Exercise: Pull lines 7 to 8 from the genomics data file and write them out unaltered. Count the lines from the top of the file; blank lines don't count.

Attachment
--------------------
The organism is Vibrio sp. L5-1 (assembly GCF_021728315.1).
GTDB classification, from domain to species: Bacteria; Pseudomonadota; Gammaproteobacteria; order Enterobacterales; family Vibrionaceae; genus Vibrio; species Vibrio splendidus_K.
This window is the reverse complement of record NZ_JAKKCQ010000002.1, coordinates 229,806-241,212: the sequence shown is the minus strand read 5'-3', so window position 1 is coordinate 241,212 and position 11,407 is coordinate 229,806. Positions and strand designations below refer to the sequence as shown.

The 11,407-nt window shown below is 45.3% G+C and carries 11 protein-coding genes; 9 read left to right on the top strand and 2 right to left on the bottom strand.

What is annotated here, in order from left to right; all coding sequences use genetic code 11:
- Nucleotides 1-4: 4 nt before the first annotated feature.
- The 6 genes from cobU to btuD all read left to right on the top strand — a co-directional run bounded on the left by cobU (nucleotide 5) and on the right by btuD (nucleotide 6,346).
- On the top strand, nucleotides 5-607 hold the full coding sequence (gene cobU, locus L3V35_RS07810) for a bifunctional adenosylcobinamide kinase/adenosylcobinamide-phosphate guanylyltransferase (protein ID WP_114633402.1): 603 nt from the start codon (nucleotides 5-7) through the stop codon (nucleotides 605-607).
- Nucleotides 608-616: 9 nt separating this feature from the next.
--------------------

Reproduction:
- The 6 genes from cobU to btuD all read left to right on the top strand — a co-directional run bounded on the left by cobU (nucleotide 5) and on the right by btuD (nucleotide 6,346).
- On the top strand, nucleotides 5-607 hold the full coding sequence (gene cobU, locus L3V35_RS07810) for a bifunctional adenosylcobinamide kinase/adenosylcobinamide-phosphate guanylyltransferase (protein ID WP_114633402.1): 603 nt from the start codon (nucleotides 5-7) through the stop codon (nucleotides 605-607).